Skip to main content
Browse Subject Areas

Click through the PLOS taxonomy to find articles in your field.

For more information about PLOS Subject Areas, click here.

  • Loading metrics

Development of a New Method to Track Multiple Honey Bees with Complex Behaviors on a Flat Laboratory Arena


A computer program that tracks animal behavior, thereby revealing various features and mechanisms of social animals, is a powerful tool in ethological research. Because honeybee colonies are populated by thousands of bees, individuals co-exist in high physical densities and are difficult to track unless specifically tagged, which can affect behavior. In addition, honeybees react to light and recordings must be made under special red-light conditions, which the eyes of bees perceive as darkness. The resulting video images are scarcely distinguishable. We have developed a new algorithm, K-Track, for tracking numerous bees in a flat laboratory arena. Our program implements three main processes: (A) The object (bee's) region is detected by simple threshold processing on gray scale images, (B) Individuals are identified by size, shape and spatiotemporal positional changes, and (C) Centers of mass of identified individuals are connected through all movie frames to yield individual behavioral trajectories. The tracking performance of our software was evaluated on movies of mobile multi-artificial agents and of 16 bees walking around a circular arena. K-Track accurately traced the trajectories of both artificial agents and bees. In the latter case, K-track outperformed Ctrax, well-known software for tracking multiple animals. To investigate interaction events in detail, we manually identified five interaction categories; ‘crossing’, ‘touching’, ‘passing’, ‘overlapping’ and ‘waiting’, and examined the extent to which the models accurately identified these categories from bee's interactions. All 7 identified failures occurred near a wall at the outer edge of the arena. Finally, K-Track and Ctrax successfully tracked 77 and 60 of 84 recorded interactive events, respectively. K-Track identified multiple bees on a flat surface and tracked their speed changes and encounters with other bees, with good performance.


The majority of ethological studies rely on accurate observation of animal behavior. Animal behaviors have been studied by monitoring the movement of target animals in both field and laboratory environments. In such experiments, the model animals are contained in circular or rectangular arenas. Behavioral information is gathered by recording the trajectories and variation of animal movements within the arena. To date, small animals such as flies [1], mice [2][4], spiders [5], and cockroaches [6], [7] have been used as model animals. Social insects such as bees [8] and ants [9] are also popular for studying animal social mechanisms. In these ethological studies, necessary data on animal sociality are collected by means of video recordings and computer analysis. Recent developments in recording equipment, such as digital video cameras and webcams, provide high functionality at reasonable cost, enabling long-term movements of target animals to be captured rapidly and easily. However, although human observers can easily monitor the target animals using these recordings, extracting behavioral data from the movie images remains a laborious and time-consuming manual task. In addition, manual analyses of sequential images may yield insufficient quantitative and objective ethological data.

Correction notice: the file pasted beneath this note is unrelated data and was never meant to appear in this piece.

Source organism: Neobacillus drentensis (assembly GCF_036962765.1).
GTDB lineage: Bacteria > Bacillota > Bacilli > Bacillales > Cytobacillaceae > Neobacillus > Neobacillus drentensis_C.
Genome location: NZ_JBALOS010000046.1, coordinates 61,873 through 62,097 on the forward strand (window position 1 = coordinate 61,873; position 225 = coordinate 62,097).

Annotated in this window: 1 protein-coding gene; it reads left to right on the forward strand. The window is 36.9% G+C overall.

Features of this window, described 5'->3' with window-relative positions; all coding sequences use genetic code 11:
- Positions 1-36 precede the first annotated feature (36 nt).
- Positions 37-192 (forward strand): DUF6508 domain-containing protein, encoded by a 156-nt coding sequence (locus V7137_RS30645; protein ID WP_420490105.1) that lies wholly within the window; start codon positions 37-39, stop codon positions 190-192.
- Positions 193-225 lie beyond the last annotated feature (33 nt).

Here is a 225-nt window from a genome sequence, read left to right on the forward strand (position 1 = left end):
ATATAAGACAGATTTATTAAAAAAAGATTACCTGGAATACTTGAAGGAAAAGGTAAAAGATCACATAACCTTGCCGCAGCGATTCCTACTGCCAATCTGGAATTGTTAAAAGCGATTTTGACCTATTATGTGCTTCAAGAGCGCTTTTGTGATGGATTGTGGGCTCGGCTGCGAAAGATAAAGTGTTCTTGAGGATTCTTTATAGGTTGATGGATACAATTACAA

Recent automatic tracking programs for collecting ethological data from video images have enabled us to analyze various animal behaviors in the laboratory quickly and precisely; for example: [10][12]. For example, the program developed by Delcourt et al. has successfully tracked juvenile Nile tilapias (O. niloticus), which often swim in schools, and has identified three different crossing patterns [13]. The open-source program Ctrax, published by Branson et al. [1], was developed for tracking multiple flies walking in an arena. Ctrax has been widely used for tracking not only flies [1], [14][17] but also ants[18], [19], cockroaches [20][22] and fish [23][25]. These programs detect individuals by subtracting background images. The location of target animals at time t is estimated from a constant-velocity model, based on positional change from time zero to t-1. Therefore, these models are of limited applicability because target animals must move on a constant background such as an arena, and their movements are assumed continuous, streamlined and unvaried. Because of these limitations, automatic tracking remains an important challenge in the behavioral analysis of animals with diverse movements, such as ants and honeybees.